THE CATHOLIC KNIGHT: I've met Father Dennis personally, and I can testify that he is a very kind and gentle man. I've not seen any indication from him that would be contrary to the Christian spirit of charity. Likewise, I've also attended masses he has presided over, and I can testify that he is mindful to some ancient and historic traditions common in the Church prior to the introduction of the 1970 Missal. So this pastoral letter comes as all that much more of a surprise to me: PDF bulletin here.
I think in Father Dennis' letter we have a perfect example of the kind of misunderstanding Pope Benedict XVI is earnestly trying to correct. Father Dennis is right about two things. He's right that there are elements within the Church today (some calling themselves "traditionalists") seeking to bring strife and disruption by abolishing the 1970 Missal entirely. He's also right that in ancient times, it was the custom of the Church to present the mass in the languages most commonly understood by the people. But I believe that's about it. The rest of his letter seems to be rife with misunderstanding. I was saddened to read it.
Equally disruptive is the knee-jerk reaction of progressives in the Church seeking to advance the progress of the new missal. Their common assumption is that all tradition-minded Catholics are "traditionalists" in the most extreme sense. The common assumption is that all tradition-minded Catholics, want to usurp the 1970 Missal, abolish it, and bring back the old Latin mass exclusively. Neither assumptions are accurate. Speaking as a tradition-minded Catholic myself, I can say that I have no desire to disrupt the Church, nor do I intend to usurp the 1970 Missal. I recognize the value of the vernacular mass, and I would never want it abolished. On the contrary, I look forward to the approved English reforms of the 1970 Missal, that will soon bring it into greater conformity with the beauty intended by Pope Pius VI. I look forward to the positive influence the old Tridentine mass will have on the celebration of the new vernacular mass and vice versa. I look forward to the reintegration of the Church's ancient traditions with the progress of the new liturgy. I eagerly await a day when a new Missal will be published, that brings the two forms of the mass together in one book, and we can put all this petty squabbling behind us.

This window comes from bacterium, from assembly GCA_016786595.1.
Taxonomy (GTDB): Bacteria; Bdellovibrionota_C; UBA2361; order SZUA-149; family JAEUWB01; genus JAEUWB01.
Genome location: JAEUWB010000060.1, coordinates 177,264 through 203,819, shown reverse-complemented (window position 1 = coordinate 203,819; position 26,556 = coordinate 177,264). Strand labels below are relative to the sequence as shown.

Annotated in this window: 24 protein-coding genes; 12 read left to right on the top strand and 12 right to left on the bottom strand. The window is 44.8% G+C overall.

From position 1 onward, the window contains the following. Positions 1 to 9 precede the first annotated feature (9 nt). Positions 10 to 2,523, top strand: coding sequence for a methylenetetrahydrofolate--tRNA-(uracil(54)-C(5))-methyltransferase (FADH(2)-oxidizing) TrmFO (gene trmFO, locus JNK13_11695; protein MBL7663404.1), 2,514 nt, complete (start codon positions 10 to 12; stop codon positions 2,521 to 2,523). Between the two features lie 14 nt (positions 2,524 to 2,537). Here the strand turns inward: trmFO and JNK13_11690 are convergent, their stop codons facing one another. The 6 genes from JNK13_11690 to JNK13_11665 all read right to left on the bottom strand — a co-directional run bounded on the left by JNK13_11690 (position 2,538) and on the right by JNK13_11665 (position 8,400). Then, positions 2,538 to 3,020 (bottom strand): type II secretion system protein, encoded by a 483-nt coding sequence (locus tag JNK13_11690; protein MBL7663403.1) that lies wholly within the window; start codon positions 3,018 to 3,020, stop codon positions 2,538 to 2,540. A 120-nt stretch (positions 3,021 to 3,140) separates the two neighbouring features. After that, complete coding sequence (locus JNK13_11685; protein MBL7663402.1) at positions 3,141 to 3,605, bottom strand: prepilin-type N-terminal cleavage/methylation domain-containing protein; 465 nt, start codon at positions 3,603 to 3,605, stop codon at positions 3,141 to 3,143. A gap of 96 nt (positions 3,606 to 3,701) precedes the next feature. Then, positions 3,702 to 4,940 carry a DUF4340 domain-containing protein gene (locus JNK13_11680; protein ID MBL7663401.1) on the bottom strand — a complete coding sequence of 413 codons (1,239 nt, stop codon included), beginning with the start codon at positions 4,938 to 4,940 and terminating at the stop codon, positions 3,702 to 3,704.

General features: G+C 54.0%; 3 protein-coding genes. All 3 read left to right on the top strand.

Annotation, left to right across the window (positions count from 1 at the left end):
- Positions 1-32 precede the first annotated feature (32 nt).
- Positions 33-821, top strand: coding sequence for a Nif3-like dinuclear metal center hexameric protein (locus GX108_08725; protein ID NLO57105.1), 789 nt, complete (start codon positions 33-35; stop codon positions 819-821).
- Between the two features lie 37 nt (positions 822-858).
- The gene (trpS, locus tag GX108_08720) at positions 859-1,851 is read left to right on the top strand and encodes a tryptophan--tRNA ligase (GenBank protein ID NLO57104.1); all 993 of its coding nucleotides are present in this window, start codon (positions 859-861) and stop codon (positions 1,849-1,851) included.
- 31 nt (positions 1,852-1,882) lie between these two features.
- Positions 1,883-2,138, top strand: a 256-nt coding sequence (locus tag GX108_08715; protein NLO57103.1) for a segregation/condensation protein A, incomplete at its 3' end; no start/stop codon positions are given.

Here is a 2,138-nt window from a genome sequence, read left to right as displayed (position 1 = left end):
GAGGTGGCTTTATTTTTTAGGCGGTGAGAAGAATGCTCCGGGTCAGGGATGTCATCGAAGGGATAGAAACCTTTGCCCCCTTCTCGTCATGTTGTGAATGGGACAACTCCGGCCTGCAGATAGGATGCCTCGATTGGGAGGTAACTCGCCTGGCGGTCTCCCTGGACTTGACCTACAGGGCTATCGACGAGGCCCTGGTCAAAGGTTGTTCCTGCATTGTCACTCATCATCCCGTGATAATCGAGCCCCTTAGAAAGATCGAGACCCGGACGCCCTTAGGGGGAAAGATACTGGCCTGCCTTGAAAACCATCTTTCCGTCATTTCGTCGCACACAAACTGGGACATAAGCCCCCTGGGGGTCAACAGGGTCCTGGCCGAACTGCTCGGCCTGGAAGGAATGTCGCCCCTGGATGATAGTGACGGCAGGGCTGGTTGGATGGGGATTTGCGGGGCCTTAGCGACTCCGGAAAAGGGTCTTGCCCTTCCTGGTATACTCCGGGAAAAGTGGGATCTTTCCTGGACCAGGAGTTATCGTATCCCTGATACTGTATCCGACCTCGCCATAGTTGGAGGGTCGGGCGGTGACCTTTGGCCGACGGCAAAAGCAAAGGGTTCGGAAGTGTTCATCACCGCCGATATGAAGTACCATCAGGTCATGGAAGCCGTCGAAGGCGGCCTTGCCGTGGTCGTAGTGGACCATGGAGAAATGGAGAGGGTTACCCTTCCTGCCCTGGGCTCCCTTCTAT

I pray for Father Dennis, because he is a good man, but his letter typifies the kind of "rupture" Pope Benedict warned us about. We must strive to rise above this, listen to each other, and learn.
My sources indicate that there is more to this story than meets the eye. Apparently, Father Dennis may have been the victim of a insidious game of 'gotcha!' My sources tell me that Father Dennis was approached about saying an Extraordinary form of the mass in his parish in a very confrontational and overly aggressive way. Apparently, a small group of women badgered Father Dennis, and his congregation, into providing an Extraordinary form of the mass, against their will. As a result, my sources tell me, Father Dennis' letter was the product of righteous indignation spelled out in a very flawed and human way. The women who frustrated him, are now using his words against him in a formal complaint to Ecclesia Dei. Personally, I don't know what the truth is in this matter anymore. However, if what my sources say is true, it would appear that Father Dennis' letter was just as much the product of pushy traditionalists as it was Father Dennis' over reaction, and this good man (and I know he's a good man) has been manipulated an played by some unscrupulous folks.